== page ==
In most cases, the host must reassign energy from growth to defense in response to stress factors in their environment, including pathogens or xenobiotics, provoking a fitness penalty22,23,24. Costs associated with resistance to pathogens have been corroborated in a wide array of hosts, a substantial numbers of studies have demonstrated that immune activation contributes to resistance against invading pathogens in plants while compromising yield8,9. Genetic resistance or tolerance to microbe transmission in mammals, like COVID-19 and SARS-CoV, rendered by innate or adaptive immune responses aggravates fitness costs in the form of extra energy demands, affiliated damage to host tissues and severe multiple organ dysfunction, even reproductive deficiency38,39,40. Additionally, the evolution of resistance to phages and parasites carries fitness costs for bacteria, such as sacrificing growth rate and reduced fecundity41,42. Host insects refractory to pathogens and parasitic infection can also have decreased fecundity or prolonged development time43. Immune defense is like a double-edged sword, with the ability to either support survival or cause autoimmune syndromes. Thus, hunting a dominant driver of adaptive evolution for the host is of preeminent importance. TFs are crucial for a host to acclimatize to adversity created by biotic and abiotic factors. TFs often act as sites of signal convergence and concomitantly, signal-regulated TFs cooperate with other co-factors to establish transcription regulatory networks required for coordinating host stress responses with growth to maximize their fitness44,45. A single TF was found in rice to promote both yield and pathogen defense via regulating different target genes in disparate biological processes11,13.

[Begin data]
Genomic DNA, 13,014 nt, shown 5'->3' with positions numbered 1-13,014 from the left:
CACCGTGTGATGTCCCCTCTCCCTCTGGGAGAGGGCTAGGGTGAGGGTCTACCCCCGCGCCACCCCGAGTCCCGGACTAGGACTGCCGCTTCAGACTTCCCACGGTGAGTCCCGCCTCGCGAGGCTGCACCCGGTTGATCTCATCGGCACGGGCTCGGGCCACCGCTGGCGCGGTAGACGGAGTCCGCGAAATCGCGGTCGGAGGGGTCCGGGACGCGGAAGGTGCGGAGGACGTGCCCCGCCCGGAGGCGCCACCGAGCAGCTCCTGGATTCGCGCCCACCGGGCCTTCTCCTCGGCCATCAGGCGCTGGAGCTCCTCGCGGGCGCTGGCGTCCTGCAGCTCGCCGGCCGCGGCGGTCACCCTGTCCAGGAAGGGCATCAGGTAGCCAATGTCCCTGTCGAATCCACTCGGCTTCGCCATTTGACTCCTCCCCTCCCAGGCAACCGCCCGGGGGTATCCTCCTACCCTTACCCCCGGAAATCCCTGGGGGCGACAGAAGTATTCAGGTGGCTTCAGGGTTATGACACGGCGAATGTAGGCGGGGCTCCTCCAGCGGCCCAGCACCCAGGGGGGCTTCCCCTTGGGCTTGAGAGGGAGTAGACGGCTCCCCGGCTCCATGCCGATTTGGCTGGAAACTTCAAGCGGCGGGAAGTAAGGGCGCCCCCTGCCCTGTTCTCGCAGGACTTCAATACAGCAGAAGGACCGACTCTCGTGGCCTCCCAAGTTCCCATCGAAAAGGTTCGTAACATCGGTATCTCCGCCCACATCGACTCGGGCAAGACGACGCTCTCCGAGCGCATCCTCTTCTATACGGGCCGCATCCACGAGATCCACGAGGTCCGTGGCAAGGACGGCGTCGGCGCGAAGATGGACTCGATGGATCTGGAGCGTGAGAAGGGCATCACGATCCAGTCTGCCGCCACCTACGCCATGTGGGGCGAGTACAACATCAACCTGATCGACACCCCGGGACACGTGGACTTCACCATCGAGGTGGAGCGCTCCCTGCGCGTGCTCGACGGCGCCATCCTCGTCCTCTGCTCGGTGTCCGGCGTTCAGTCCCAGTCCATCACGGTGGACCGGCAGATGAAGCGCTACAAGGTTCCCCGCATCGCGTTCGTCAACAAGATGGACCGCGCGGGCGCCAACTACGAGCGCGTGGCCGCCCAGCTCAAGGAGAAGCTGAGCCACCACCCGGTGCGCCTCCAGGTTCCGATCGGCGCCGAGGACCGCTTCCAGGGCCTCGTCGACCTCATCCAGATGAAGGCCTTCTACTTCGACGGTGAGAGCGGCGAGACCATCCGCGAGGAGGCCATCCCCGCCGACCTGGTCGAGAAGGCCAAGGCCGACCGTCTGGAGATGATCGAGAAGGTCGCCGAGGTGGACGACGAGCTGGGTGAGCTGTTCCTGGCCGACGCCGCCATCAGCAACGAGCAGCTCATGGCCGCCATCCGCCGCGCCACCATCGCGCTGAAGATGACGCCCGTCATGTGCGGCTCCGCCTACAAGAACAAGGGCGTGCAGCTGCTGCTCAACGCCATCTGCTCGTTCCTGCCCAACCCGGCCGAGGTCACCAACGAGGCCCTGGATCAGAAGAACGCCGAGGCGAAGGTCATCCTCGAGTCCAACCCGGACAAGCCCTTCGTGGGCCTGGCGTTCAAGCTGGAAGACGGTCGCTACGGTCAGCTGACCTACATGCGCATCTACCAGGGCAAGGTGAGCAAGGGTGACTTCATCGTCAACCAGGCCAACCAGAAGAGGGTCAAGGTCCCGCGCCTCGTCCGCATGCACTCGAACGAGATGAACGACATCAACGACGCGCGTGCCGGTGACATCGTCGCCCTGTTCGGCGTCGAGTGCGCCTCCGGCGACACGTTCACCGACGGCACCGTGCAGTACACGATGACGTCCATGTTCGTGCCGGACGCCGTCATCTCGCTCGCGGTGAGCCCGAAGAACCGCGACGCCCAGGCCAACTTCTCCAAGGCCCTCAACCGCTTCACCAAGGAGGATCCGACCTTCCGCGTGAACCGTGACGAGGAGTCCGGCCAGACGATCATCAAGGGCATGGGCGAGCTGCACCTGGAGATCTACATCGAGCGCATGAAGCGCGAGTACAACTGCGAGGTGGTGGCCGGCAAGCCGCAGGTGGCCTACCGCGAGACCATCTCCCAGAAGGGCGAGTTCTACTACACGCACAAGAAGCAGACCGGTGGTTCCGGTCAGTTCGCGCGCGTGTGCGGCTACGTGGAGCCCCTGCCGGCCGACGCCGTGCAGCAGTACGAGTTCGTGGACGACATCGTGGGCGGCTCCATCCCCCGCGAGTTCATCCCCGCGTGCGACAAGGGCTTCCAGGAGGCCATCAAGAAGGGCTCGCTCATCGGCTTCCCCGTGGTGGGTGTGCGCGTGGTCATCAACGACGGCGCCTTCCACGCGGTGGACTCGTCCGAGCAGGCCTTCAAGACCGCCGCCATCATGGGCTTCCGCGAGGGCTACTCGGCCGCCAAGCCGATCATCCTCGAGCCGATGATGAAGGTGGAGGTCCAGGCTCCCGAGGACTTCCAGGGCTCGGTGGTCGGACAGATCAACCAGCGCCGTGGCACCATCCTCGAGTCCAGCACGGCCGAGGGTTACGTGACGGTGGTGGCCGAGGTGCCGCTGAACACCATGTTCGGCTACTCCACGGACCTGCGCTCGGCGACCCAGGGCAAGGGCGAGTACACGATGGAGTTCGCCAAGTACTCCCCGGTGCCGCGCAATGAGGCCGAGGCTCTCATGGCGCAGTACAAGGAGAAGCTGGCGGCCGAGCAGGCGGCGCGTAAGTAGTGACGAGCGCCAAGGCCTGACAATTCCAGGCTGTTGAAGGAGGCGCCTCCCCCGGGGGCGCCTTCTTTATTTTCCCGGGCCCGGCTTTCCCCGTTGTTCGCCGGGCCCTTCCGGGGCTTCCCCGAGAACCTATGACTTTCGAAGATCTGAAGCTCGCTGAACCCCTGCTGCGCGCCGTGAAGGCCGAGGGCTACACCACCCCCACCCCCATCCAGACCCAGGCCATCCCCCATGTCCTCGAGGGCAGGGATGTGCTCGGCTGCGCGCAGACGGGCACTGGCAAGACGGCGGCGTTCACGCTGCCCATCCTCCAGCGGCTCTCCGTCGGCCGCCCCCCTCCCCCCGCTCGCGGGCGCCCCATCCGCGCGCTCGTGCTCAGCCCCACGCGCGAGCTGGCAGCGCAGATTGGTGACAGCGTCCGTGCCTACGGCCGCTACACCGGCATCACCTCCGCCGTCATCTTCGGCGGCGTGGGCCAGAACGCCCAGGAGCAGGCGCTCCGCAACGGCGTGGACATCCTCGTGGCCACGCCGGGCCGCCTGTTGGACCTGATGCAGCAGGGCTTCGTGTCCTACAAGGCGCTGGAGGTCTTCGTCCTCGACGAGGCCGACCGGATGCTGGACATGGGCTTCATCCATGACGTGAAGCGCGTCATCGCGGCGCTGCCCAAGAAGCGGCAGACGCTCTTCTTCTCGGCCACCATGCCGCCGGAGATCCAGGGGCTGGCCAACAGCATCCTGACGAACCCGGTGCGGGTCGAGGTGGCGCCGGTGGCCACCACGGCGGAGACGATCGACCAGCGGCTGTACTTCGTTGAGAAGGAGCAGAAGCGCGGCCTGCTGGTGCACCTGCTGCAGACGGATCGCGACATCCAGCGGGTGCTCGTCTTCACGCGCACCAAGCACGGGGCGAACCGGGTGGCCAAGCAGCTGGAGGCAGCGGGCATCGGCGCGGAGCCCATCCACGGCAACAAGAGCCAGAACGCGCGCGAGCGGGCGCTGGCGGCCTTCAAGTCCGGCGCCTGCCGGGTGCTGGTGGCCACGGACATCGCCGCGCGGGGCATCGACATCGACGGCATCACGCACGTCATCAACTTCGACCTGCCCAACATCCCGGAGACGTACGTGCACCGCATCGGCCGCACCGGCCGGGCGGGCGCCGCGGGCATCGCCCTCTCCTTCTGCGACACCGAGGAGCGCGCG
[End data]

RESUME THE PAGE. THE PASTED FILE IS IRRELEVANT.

In insects, FTZ-F1 was first identified in Drosophila three decades ago, encoding two protein isoforms: αFTZ-F1 and βFTZ-F146. αFTZ-F1 is maternally supplied and acts as a cofactor of the homeodomain protein fushi tarazu (FTZ) to control embryonic pattern formation during early embryogenesis47,48, while βFTZ-F1 is identified as a competence factor for stage-specific responses to ecdysone pulses and controls larval molting, metamorphosis, and pupal development49,50. Similar to the Drosophila FTZ-F1 gene, we also identified two protein isoforms of the FTZ-F1 gene in P. xylostella, which differ only in their N-terminal sequences. Although a role for FTZ-F1 in pathogen defense has not previously been described, a recent study has linked FTZ-F1 to resistance to a chemical insecticide in P. xylostella51. In response to pathogen attacks, hosts activate immune systems that are mediated through multifarious signaling pathways and hormone crosstalk, and it is an effective way to orchestrate physiological tradeoffs in a wide variety of organisms14,52. FTZ-F1 has been linked with stage-specific responses to ecdysone signaling30,31, and recently, the power of 20E in resisting infection of Bt pathogens was consolidated in P. xylostella14. Combined with our previous observation, αFTZ-F1 and βFTZ-F1 display similar titer patterns to 20E during the feeding intermolt stage but differ at metamorphosis. Potentially, both forms of FTZ-F1 could promote the defense against Bt, but each is acting at different stages of development. The established roles of FTZ-F1 in insect growth and development provide a hint about how this versatile host TF has been recruited into a pathogen response pathway that is linked to maintaining growth and development.